Supervisors balance visual drama against budget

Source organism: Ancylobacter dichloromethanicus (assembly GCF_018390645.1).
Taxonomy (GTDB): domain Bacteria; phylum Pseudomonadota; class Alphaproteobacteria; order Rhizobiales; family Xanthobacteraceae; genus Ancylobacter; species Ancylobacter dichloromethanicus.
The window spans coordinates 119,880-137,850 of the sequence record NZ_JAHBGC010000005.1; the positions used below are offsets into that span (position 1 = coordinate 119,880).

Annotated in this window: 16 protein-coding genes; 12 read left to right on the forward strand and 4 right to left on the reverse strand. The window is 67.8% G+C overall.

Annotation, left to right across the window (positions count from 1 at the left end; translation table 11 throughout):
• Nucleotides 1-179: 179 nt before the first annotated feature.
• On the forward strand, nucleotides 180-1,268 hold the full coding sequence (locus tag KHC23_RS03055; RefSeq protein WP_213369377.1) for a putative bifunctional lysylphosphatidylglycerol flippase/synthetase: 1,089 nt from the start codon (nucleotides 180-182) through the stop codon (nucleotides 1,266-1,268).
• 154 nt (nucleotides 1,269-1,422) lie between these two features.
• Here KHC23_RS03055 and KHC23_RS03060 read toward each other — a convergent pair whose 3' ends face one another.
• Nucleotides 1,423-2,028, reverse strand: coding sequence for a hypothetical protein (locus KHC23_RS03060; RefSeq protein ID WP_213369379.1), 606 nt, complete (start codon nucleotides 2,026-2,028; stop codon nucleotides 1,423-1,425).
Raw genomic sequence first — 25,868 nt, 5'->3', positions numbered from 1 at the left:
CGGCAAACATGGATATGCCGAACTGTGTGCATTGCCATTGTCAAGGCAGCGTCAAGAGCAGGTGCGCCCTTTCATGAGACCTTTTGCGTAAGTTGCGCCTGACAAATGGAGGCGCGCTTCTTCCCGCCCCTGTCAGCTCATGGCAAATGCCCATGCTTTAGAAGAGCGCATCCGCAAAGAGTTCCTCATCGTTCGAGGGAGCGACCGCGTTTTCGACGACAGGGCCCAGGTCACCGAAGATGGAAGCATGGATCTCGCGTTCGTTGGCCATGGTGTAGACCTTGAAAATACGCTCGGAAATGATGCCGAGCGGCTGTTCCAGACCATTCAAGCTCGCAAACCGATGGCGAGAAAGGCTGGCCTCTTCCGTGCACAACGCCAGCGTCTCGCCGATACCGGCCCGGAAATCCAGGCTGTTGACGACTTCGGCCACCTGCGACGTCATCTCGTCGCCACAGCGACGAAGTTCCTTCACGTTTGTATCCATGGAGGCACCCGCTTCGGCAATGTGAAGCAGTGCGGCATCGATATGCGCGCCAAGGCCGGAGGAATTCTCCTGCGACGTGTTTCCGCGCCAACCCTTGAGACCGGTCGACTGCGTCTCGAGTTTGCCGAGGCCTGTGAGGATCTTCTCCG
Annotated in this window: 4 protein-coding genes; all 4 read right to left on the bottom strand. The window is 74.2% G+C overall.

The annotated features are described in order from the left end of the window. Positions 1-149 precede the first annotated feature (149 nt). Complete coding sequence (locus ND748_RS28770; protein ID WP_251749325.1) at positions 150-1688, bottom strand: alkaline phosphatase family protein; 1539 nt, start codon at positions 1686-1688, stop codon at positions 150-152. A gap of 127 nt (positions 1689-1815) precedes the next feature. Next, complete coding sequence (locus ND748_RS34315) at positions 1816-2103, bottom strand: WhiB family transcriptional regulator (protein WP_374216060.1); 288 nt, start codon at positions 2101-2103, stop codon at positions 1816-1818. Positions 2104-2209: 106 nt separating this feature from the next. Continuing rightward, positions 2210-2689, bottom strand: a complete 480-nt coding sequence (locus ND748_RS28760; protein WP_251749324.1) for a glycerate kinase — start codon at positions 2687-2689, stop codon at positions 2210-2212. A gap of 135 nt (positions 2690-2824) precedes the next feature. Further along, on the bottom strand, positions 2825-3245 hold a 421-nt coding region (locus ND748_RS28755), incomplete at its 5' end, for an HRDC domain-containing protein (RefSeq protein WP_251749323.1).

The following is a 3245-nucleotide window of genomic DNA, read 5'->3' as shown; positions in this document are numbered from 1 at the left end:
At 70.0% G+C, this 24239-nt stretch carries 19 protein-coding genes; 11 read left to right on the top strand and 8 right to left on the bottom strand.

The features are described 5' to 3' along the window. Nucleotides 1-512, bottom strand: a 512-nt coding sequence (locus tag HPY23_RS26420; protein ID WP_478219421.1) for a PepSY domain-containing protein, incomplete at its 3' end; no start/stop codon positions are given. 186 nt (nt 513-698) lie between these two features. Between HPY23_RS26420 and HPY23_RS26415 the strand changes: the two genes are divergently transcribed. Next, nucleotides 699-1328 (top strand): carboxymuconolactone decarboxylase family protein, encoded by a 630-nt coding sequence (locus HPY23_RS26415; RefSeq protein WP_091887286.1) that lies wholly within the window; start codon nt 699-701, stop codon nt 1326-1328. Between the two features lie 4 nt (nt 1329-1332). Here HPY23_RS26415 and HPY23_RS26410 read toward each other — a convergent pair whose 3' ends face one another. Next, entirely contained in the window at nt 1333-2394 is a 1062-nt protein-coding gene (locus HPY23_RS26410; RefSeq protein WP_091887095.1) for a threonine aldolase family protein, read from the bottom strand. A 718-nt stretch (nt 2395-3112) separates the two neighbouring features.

Visual effects pros who work in animation wrestle with many of the same problems as their colleagues on live-action pics — fire, water, smoke, explosions.It might seem like anything is possible in an animated film. But in fact, animation effects can involve some spectacularly complex computer operations that are in now way budget friendly. photos/_specials_arts/animation_megamind_cutout125.jpg” vspace=”3″ align=”left” hspace=”3″>”You’re always fighting against the time it takes to do certain things because more time means more money,” says Philippe Denis, visual effects supervisor for “Megamind.” “That can be a problem if your job is like mine on this movie — first create a city and then blow it up.” Denis and his team spent time developing a way to demolish the city as they created it. Somehow the city needed to be detailed enough to make it believable when it is intact and then during its demolition. However it could not be so detailed that the explosions would eat up budget-busting amounts of computer time. “We talked about making hero models for some buildings — and we did — but for the most part we used the procedural CG buildings (less detailed versions, normally not used for the final cut) in a lot of shots,” says Denis. “It even worked for very close shots.” When visual effects supervisor Craig Ring went to work on “How to Train Your Dragon,” he was also tasked with making the audience feel a believable, palpable peril. Working with characters that just happen to be dragons meant working with fire and explosions as well. “There was a lot of research done on YouTube for this project,” laughs Ring. “We’d search for explosions, and you’d be surprised to find all these people doing insane things, creating explosions in their backyards.” These homespun explosions and the varying blasts created by different chemicals, including magnesium powder, became the basis for larger fire bursts during movie’s battle scenes. They were also the inspiration for the puffs of fire barked out by the dragons in the movie. “After looking at all these explosions, I told everyone we wanted the most detail in an explosion you’d ever seen and that they should give me as much as they can. We wanted a lot of visual information so it would be extremely immersive and people would feel like they’re in the battle with the dragons,” says Ring. “We ended up writing special software that would push that detail in an explosion even further.” “Legend of the Guardians: The Owls of Ga’Hoole” had visual effects supervisor Grant Freckelton obsessed with the structure of his characters. That meant feathers. “We had to create, perfect and design such a wide variety of feathers,” says Freckelton. “And we had to find ways for the feathers to tell the story and reveal character.” It brought Freckelton back to the central questions of lighting and subtle movement to make the characters — in this case, groups of owls — as believable as any live-action actors might be for an audience. “You learn how to blur the lines for the viewer by lighting the eyes a certain way and using perspective so that the audience is taken in by what they’re seeing on the screen and these characters — even though they’re animated and they’re owls — become real to the people watching them,” says Freckelton. “You’re using this very technical process of creating in a digital environment to make your audience feel emotionally connected and invested in the story.”
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